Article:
As part of Impact Hub and WWF’s ‘Join Forces for the Climate’ campaign, we had a chance to speak to Roger Akayesi, Communications & Marketing Lead at Ignitia. This venture is the world’s first and most accurate tropical weather forecasting company. In this article, we explore what the innovative start-up does and why the world needs cutting-edge solutions like this, especially now that we’re facing a climate emergency.
Ignitia is the world’s premier tropical weather forecasting company. By providing highly localized forecasts to farmers, the Swedish organization helps to improve yields and efficiency across the agricultural value chain. The company started as a research project, after a realization that no tailor-made weather forecasting for tropical regions existed. With unpredictable weather conditions and a variable distribution of rainfall occurring in the tropics, forecasts are critical: they play a major part in deciding which crops to grow, when to harvest them, and when to transport them.
Ignitia’s model is approximately 84% accurate, compared to an average accuracy of 39% for other global models, such as the BBC. Currently, about 1 million smallholder farmers from Ghana, Nigeria, and Mali are benefitting from Ignitia’s work, and the company is expanding to Burkina Faso and Côte D’Ivoire. By collaborating with Mobile Network Operators, Ignitia can send simple text messages with updates to those signed up. The way forecasts are modeled is easy to understand for farmers and is even accessible to those who may be illiterate. Whereas some might start out only understanding the words for ‘rain’ and ‘dry’ at the beginning of the season, Ignitia has observed that many are asking peers for their help and by the end of the season, can understand the entire forecast.
Climate change makes Ignitia’s work even more relevant
The fact that climate change first affects people in the most vulnerable places of the world only increases the importance of Ignitia’s forecasting model. Last year, for example, many Nigerian rice farms were impacted by climate change-related flooding. Right before heavy weather struck, 70% of the crops had been ready to yield, however, the farmers were waiting for that amount to increase. Had they had access to accurate weather forecasting, they could have at least saved what was harvestable as opposed to losing everything.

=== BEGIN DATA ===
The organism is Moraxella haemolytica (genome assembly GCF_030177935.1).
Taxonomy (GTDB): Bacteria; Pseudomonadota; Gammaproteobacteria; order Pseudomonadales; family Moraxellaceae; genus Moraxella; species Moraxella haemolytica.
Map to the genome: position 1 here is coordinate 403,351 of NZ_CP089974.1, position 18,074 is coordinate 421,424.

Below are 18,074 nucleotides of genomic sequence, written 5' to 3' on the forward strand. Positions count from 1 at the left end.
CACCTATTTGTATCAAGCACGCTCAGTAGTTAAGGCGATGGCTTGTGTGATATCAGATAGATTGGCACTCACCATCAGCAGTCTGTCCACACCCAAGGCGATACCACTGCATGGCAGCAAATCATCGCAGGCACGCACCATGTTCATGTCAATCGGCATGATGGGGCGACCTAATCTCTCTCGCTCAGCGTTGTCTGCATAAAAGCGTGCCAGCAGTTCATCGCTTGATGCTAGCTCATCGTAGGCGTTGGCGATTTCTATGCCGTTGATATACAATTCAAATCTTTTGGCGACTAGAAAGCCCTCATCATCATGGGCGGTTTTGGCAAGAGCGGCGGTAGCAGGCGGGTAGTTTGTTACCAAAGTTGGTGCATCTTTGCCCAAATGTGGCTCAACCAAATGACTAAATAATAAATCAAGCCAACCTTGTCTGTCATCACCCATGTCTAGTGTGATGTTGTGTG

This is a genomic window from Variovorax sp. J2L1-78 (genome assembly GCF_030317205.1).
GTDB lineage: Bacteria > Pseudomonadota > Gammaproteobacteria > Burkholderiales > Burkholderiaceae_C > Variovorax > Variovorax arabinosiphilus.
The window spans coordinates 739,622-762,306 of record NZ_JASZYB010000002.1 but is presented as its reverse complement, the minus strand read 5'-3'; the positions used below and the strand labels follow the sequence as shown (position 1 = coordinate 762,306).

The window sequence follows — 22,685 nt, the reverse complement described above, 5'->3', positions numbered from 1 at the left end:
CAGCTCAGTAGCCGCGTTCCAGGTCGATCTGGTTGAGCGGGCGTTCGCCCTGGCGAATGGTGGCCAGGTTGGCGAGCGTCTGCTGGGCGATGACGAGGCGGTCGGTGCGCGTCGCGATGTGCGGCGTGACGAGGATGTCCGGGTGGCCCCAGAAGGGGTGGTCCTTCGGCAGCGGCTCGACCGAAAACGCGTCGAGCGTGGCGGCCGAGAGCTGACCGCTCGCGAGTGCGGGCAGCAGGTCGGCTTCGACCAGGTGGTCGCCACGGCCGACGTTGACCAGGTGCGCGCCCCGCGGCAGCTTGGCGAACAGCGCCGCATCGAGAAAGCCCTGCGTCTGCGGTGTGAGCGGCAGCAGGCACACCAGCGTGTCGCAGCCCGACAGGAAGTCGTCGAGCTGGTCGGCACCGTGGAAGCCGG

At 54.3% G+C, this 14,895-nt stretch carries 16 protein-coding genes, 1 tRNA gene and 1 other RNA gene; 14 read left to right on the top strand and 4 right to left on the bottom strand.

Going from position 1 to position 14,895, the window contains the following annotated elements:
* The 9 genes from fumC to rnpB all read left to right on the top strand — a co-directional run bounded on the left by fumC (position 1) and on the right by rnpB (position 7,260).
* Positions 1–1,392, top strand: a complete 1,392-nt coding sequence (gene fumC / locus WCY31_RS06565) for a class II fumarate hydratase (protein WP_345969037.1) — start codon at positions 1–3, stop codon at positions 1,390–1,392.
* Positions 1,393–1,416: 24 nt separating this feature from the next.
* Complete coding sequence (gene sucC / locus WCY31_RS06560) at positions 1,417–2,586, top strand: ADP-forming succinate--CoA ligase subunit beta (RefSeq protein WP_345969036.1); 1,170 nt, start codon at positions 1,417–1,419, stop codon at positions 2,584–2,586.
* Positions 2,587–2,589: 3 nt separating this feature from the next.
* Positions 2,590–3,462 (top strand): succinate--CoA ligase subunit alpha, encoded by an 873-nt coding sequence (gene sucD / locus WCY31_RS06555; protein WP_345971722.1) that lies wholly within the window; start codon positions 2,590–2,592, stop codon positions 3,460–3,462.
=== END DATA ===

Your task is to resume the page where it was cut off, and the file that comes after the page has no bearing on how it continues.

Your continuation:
Various impact studies so far indicate that farmers who started to use Ignitia were able to not only save, but even boost their yields. Using the same acreage of land, yields improved by an average of 65%, simply because farmers were able to make decisions that were better-informed. In one particular case, a rice farmer was able to help his whole village by using Ignitia’s services. Upon learning that the upcoming rainy season would be drier than usual, this particular farmer strategically switched to farming eggplant instead of rice. Whereas the other rice farmers had low yields by the end of the season, this farmer’s quick thinking meant he could harvest plenty of eggplants, which he went on to kindly share with his community. It’s a telling example of how the company’s weather forecasts directly impact food security and therefore contribute to SDG 2: Zero hunger.
Since being supported by Accelerate2030 (a program by Impact Hub and the UNDP, which aims to scale the impact of entrepreneurs contributing to the SDGs internationally), Ignitia’s team has grown exponentially. From Ghana to Switzerland, staff are working all over the world, helping to create impact in this important area. Perhaps unsurprisingly, the number of people impacted has also grown at an explosive rate: in Ignitia’s early days, around 10,000 farmers were subscribed to the service, with that figure now at nearly 1 million subscribers. In September of 2019, the enterprise won the Norrsken Award, which is a beautiful recognition: it’s the biggest prize for impact startups from the Nordics.
Ignitia is not only interested in increasing the number of subscribers, but also its geographic reach. The company is currently mainly active in sub-saharan Africa, but would like to expand to other continents so they can eventually become a global hub for tropical weather forecasting. To follow their journey, make sure to stay in touch with them on their website, LinkedIn Facebook, Twitter, and Instagram.
Ingnitia contributes to the following SDGS: